41

I have a stupid problem. I try to switch to the c++11 headers and one of those is chrono. But my problem is that I cant cout the result of time operations. For example:

auto t=std::chrono::high_resolution_clock::now();
cout<<t.time_since_epoch();

gives:

initializing argument 1 of ‘std::basic_ostream<_CharT, _Traits>& std::operator<<(std::basic_ostream<_CharT, _Traits>&&, const _Tp&) [with _CharT = char, _Traits = std::char_traits<char>, _Tp = std::chrono::duration<long int, std::ratio<1l, 1000000l> >]’ ... /usr/include/c++/4.6/ostream

cout<<(uint64_t)t.time_since_epoch();

gives invalid cast

44

As others have noted, you can call the count() member function to get the internal count.

I wanted to add that I am attempting to add a new header: <chrono_io> to this library. It is documented here. The main advantage of <chrono_io> over just using count() is that the compile-time units are printed out for you. This information is of course obtainable manually, but it is much easier to just have the library to it for you.

For me, your example:

#include <iostream>
#include <chrono_io>

int main()
{
    auto t = std::chrono::high_resolution_clock::now();
    std::cout << t.time_since_epoch() << '\n';
}

Outputs:

147901305796958 nanoseconds

The source code to do this is open source and available at the link above. It consists of two headers: <ratio_io> and <chrono_io>, and 1 source: chrono_io.cpp.

This code should be considered experimental. It is not standard, and almost certainly will not be standardized as is. Indeed preliminary comments from the LWG indicate that they would prefer the default output to be what this software calls the "short form". This alternative output can be obtained with:

std::cout << std::chrono::duration_fmt(std::chrono::symbol)
          << t.time_since_epoch() << '\n';

And outputs:

147901305796958 ns

Update

It only took a decade, but C++20 now does:

#include <chrono>
#include <iostream>

int main()
{
    auto t = std::chrono::high_resolution_clock::now();
    std::cout << t.time_since_epoch() << '\n';
}

Output:

147901305796958ns
11
  • By my original question you can guess I'm not a cpp guru :), but why dont you overload time_since_epoch t.time_since_epoch(chrono::print_unit) Oct 25 '11 at 15:32
  • 1
    At this time there are very few chrono gurus on the planet. So you're doing just fine! :-) I may have misunderstood your suggestion, but it sounds like you're suggesting to set the units of the duration, at least for printing purposes. This could cause inexact conversions to silently take place, which the design of chrono has gone to trouble to prevent. I.e. different duration types will only implicitly convert if there is no truncation error made by the conversion. Oct 25 '11 at 17:01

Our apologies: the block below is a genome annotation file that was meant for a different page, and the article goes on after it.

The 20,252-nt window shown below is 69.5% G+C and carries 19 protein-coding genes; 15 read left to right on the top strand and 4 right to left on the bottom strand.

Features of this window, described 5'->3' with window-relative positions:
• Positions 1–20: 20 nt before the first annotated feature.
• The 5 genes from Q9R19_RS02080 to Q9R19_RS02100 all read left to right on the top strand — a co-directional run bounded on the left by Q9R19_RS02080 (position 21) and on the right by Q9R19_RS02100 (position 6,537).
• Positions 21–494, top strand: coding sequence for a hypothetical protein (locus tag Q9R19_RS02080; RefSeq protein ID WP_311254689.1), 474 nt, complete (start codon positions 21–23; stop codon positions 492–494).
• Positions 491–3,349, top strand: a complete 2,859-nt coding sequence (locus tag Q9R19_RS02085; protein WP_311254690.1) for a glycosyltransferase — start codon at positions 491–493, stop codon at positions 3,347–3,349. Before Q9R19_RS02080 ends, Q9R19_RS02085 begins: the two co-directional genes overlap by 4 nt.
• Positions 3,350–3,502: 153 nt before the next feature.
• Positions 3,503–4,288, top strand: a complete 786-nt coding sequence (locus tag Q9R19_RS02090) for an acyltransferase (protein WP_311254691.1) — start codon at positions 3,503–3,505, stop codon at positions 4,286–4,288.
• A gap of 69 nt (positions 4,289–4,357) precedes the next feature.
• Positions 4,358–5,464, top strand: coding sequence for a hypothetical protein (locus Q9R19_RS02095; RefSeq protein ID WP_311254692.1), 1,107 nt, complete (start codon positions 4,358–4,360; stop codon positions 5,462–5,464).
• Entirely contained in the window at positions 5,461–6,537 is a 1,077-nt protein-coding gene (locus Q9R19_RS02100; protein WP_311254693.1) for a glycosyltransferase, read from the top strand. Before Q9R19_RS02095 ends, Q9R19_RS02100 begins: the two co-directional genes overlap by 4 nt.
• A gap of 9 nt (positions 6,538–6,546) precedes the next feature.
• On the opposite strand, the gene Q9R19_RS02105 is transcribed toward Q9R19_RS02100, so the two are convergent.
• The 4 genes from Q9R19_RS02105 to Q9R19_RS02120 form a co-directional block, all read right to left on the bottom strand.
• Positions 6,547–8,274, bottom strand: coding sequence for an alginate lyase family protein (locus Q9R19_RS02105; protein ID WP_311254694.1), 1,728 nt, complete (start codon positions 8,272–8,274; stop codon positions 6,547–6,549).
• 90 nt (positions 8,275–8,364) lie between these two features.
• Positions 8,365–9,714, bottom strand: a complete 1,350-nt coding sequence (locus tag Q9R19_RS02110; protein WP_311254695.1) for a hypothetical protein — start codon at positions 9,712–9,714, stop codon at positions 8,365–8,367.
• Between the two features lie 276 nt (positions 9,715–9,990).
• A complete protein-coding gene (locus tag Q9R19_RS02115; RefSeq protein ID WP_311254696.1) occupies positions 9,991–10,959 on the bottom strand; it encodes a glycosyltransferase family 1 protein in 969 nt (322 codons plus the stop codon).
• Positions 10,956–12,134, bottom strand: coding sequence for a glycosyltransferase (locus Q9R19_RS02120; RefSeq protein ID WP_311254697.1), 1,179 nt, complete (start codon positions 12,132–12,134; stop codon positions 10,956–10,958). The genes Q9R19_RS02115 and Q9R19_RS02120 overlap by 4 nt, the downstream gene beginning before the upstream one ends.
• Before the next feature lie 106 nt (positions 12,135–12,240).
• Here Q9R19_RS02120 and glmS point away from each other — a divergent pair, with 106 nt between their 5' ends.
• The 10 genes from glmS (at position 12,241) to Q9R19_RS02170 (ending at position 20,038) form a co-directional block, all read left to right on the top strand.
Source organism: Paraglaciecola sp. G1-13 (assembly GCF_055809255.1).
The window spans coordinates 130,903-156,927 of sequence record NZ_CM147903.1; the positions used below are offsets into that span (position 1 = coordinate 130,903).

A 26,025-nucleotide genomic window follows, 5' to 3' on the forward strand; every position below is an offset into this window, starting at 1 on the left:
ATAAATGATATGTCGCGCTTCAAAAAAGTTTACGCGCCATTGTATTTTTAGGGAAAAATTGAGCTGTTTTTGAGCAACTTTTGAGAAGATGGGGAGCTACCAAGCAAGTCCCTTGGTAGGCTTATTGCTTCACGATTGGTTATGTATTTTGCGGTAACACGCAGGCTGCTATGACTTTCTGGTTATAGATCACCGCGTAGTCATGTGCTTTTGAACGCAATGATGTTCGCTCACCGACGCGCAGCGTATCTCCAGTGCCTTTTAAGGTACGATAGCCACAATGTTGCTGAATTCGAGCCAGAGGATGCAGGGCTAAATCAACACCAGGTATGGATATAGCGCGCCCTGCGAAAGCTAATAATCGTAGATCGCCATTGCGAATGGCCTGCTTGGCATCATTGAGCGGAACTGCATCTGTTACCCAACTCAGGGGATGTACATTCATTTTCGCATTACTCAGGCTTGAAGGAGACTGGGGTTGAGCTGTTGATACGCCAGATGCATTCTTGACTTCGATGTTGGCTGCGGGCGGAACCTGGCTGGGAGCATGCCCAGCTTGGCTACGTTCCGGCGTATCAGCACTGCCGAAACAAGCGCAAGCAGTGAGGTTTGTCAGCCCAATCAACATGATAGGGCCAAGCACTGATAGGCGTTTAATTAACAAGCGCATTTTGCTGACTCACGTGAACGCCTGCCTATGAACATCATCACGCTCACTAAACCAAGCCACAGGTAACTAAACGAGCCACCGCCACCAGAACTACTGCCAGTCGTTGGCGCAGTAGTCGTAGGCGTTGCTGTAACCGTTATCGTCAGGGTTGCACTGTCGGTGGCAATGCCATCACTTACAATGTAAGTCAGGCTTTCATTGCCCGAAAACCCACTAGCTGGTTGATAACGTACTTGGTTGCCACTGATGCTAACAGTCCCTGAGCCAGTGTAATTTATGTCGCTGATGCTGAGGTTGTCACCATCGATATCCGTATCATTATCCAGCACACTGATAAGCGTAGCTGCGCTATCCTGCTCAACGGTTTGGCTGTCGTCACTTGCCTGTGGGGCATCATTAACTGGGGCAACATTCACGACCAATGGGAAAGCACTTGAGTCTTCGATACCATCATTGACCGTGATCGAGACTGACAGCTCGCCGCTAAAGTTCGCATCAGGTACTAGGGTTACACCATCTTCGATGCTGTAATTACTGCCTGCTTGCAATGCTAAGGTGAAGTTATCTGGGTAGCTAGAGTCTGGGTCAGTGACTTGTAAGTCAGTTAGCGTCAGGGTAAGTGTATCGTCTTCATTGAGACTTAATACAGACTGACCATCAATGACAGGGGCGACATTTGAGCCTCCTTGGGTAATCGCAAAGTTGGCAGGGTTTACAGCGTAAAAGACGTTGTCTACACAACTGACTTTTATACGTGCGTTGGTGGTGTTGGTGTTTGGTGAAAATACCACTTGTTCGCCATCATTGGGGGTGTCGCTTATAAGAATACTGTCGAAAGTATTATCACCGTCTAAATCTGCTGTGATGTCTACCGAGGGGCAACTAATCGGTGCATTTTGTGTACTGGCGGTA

• 1
    I see, thanks. It is traditional in C++ to print things by using stream << object (it was the first thing you tried). And it is best to stick with tradition so as not to confuse everyone (unless you want to design an entirely new I/O system). As for the separate header, I could be talked into putting all of the functionality into <chrono>. It's an engineering tradeoff (increases compile time for many use cases). Standardization schedule: We're very lucky to see <chrono> in C++11. We very nearly got C12's xtime instead. Standardization is much harder than design. Oct 25 '11 at 18:15
  • 1
    Sad to see that searching for proposals about chrono i/o don't bring up anything except for this answer. We could really need such an addition. Also fixed your links since they were broken. Dec 8 '14 at 19:56
  • 1
    Printing durations is now in the C++20 draft spec, though the exact syntax and format differ from those shown in my answer. Nov 14 '18 at 21:22
24

A quick google search found this page: http://en.cppreference.com/w/cpp/chrono/duration, where you can find an example of printing a duration.

Edit: it got moved to http://en.cppreference.com/w/cpp/chrono/duration/duration_cast

2
  • 1
    i use that wiki, but I never found it... tnx Oct 25 '11 at 12:34
  • 2
    Beware that the linked example is different in that it prints the difference between two invocations of now(), and does not involve time_since_epoch(). In fact, time_since_epoch leaves the actual epoch unspecified (it depends on the clock from which you got the time_point). So, in short, the duration you're printing is kind of meaningless without accompanied information about the epoch. Apr 5 '15 at 19:12
11

If you want timing in resolution of milliseconds this is how you can do it:

auto t1 = std::chrono::high_resolution_clock::now();
//process to be timed
auto t2 = std::chrono::high_resolution_clock::now();
std::cout << "process took: "
    << std::chrono::duration_cast<std::chrono::milliseconds>(t2 - t1).count()
    << " milliseconds\n";

Don't forget to add among the included headers:

#include <chrono> //timing
7

Not sure what you expect from this cast, maybe you wanted t.time_since_epoch().count()?

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